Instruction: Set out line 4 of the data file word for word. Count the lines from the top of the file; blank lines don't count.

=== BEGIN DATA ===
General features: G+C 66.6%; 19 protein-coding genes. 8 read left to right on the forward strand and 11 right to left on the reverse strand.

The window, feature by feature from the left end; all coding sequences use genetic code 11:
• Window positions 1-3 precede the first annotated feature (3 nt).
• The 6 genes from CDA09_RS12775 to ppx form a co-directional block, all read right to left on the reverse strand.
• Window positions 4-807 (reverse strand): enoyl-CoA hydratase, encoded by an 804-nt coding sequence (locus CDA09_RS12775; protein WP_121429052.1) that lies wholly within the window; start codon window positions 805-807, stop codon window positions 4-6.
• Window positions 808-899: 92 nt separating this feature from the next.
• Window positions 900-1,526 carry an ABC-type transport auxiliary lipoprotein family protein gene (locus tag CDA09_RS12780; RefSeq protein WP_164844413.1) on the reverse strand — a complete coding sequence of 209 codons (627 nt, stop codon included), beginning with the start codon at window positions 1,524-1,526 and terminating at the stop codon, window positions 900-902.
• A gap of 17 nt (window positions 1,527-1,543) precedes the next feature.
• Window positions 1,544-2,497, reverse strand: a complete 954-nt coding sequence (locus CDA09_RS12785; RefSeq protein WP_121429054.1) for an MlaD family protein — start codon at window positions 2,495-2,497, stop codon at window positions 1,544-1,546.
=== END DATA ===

• The 6 genes from CDA09_RS12775 to ppx form a co-directional block, all read right to left on the reverse strand.